How to narrow your focus (to eliminate all but the best steps).

Building a thriving small group ministry requires the discipline of saying no to the programs, ministries, classes, and studies that don’t lead in the direction you want to go. That same discipline allows you to say yes to draw attention to the steps that lead where you want to go.

Few things you will ever do are as difficult and challenging as saying no to good things that are not the best things. Nothing is more satisfying than helping an ever increasing number of people step onto the path that leads only to the preferred future.

When you are committed to narrowing the focus, there is no room for turning a blind eye to the inadequacies of yesterday’s solutions.

Resources must be allocated to the critical growth path.

Choosing a preferred future is one thing. Allocating finite resources to get to the preferred future is what demonstrates conviction.

All of the resources that must be allocated are zero sum resources. They are finite by nature. Budget, key staff and volunteers, space, promotional bandwidth and senior pastor attention are just a few of the most important resources.

“Leaders allocate the finite resources to the critical growth path.” —Carl George

Commit to the long haul.

The journey to build a thriving small group ministry happens over many seasons. It is something that happens as a result of years of resolve and steadfast commitment.

If you want to build a thriving small group ministry you must know that it is not hard work this fall or this year and then counting on inertia to keep things moving in the right direction. Instead it has qualities of the fly wheel that requires constant application of attention to sustain momentum.

Building a thriving small group ministry is not a sprint. It is a marathon. If you want to arrive at the finish line, you must commit to the long haul.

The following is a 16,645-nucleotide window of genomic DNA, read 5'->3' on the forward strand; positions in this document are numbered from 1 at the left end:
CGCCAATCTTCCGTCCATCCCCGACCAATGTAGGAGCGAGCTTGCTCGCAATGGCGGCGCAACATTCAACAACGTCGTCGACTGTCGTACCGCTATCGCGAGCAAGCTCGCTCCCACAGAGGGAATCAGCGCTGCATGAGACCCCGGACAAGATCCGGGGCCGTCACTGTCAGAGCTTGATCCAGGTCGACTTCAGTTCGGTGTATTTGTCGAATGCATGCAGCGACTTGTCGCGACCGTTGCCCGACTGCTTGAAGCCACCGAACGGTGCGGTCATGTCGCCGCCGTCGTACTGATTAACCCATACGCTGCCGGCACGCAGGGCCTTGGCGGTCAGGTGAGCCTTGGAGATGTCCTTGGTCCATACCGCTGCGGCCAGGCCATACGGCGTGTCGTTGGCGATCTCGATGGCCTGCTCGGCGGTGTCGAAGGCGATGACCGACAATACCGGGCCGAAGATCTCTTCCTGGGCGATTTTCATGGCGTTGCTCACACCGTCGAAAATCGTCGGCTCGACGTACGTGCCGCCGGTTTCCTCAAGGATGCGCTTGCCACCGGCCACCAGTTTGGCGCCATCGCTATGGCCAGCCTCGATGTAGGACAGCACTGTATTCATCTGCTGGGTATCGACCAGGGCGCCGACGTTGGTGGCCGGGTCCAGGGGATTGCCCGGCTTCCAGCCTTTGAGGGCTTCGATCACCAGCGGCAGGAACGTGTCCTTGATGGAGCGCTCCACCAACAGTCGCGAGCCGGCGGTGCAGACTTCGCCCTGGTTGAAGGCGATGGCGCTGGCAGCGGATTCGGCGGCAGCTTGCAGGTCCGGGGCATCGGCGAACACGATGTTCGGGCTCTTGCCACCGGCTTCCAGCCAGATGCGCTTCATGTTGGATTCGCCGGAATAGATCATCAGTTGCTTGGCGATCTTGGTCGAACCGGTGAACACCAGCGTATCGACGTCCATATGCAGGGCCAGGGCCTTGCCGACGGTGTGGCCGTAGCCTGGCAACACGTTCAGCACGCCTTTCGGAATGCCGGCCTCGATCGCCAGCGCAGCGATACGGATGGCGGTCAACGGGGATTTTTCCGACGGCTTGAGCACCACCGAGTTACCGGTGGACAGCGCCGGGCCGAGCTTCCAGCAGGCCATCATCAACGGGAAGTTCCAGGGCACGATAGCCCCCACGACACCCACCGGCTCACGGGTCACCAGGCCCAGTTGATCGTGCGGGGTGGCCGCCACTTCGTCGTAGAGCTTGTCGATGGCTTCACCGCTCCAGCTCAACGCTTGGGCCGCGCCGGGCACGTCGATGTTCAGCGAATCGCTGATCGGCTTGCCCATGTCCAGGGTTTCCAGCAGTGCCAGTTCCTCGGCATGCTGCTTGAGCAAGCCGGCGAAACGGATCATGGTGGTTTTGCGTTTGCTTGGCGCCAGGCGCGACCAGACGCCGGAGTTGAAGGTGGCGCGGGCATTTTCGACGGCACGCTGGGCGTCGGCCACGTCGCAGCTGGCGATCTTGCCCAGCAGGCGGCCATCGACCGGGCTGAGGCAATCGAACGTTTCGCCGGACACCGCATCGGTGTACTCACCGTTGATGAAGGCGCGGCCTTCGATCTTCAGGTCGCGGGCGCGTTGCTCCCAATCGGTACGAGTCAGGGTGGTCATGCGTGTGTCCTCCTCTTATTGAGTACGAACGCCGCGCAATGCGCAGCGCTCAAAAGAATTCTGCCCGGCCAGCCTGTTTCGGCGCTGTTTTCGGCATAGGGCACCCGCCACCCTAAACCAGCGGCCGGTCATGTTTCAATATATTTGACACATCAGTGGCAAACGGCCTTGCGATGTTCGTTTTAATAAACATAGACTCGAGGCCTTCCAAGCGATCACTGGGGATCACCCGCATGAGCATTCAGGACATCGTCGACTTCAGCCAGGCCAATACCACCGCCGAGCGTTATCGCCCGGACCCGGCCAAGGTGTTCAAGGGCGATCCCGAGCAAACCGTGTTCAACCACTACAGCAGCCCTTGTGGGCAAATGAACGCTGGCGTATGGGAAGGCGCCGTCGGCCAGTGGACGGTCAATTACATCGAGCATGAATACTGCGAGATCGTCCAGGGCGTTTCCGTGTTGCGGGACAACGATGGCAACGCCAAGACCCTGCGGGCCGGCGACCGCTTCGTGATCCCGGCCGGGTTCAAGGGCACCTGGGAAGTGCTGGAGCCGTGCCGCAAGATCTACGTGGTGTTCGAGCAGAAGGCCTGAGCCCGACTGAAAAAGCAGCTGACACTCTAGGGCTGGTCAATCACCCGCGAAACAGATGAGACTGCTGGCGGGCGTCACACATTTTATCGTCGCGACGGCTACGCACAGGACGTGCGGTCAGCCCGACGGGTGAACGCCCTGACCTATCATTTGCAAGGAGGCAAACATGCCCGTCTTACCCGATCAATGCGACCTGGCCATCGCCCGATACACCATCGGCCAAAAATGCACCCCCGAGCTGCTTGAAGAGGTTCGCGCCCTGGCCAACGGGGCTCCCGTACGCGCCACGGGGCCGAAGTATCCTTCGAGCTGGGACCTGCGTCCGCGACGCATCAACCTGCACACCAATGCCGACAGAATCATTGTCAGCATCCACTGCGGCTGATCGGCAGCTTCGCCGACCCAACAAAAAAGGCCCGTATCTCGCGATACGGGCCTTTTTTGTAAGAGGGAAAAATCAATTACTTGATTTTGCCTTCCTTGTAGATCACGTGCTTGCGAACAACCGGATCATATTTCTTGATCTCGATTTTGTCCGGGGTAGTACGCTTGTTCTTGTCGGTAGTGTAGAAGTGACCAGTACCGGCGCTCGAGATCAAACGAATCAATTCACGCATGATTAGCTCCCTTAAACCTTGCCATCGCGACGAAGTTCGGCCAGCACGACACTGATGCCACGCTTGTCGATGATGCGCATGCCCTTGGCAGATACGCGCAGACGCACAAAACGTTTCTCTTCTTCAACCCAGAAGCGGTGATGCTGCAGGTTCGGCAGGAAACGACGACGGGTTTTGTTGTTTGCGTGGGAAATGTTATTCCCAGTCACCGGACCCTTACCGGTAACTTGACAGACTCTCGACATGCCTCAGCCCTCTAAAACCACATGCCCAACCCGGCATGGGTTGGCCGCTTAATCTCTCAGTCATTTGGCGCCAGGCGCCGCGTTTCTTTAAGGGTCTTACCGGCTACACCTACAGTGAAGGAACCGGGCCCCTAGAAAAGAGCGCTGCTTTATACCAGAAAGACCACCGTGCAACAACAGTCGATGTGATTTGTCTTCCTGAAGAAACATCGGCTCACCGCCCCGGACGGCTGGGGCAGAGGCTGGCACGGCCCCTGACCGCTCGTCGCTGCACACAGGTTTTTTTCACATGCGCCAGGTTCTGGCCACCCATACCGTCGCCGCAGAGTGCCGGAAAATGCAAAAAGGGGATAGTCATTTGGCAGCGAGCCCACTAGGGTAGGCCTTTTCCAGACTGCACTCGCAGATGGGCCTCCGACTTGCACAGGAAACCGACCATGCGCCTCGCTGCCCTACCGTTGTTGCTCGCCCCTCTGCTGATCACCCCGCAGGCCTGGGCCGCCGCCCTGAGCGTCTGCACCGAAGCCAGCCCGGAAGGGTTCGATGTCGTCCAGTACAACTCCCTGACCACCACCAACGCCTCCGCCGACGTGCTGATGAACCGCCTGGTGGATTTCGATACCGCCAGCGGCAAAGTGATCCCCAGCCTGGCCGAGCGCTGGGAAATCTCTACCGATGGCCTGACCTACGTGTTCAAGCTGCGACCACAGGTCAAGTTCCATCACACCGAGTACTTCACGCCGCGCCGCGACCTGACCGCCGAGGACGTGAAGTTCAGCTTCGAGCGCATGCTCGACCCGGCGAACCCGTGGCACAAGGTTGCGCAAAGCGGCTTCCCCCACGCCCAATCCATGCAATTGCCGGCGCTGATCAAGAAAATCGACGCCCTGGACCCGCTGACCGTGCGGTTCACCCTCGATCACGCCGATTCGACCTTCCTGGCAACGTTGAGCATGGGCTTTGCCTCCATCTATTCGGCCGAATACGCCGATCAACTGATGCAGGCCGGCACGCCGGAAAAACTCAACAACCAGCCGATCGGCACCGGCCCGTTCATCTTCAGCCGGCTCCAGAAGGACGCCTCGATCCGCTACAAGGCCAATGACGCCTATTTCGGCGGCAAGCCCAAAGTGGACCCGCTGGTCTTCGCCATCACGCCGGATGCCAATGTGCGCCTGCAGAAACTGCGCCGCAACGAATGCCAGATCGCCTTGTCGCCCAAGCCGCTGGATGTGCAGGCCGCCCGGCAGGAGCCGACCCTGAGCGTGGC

Keep one eye on the preferred future.

Maintaining focus on the end in mind, using preferred future language to cast vision for the promised land is a non-negotiable. And this will not be easy. Keeping in mind the long haul nature of building a thriving small group ministry, there will always be the steady pressure to give focus to something else this fall or this year.

It will be tempting along the way to settle for something less than a thriving small group ministry. Only by rehearsing again and again what it will be like will the steadfast pursuit continue.

You must know that taking your eye off the preferred future always leads to drift, and drift rarely arrives at the destination of choice.

Keep the other eye on the very next milestone.

Milestones that are clearly visible in the near future enable your team to stay focused and encouraged.

Milestones can be quantitative (a number of groups or a percentage connected statistic). Milestones can also be qualitative with a little effort (capturing life-change stories or monitoring feedback cards).

The objectives that must be accomplished to reach the next milestone are the kind of things that keep teams focused.

Celebration is a non-negotiable.

A culture of celebration is a must have. Celebrate milestones reached and wins experienced.

Have a question? Want to argue? 

This article originally appeared here.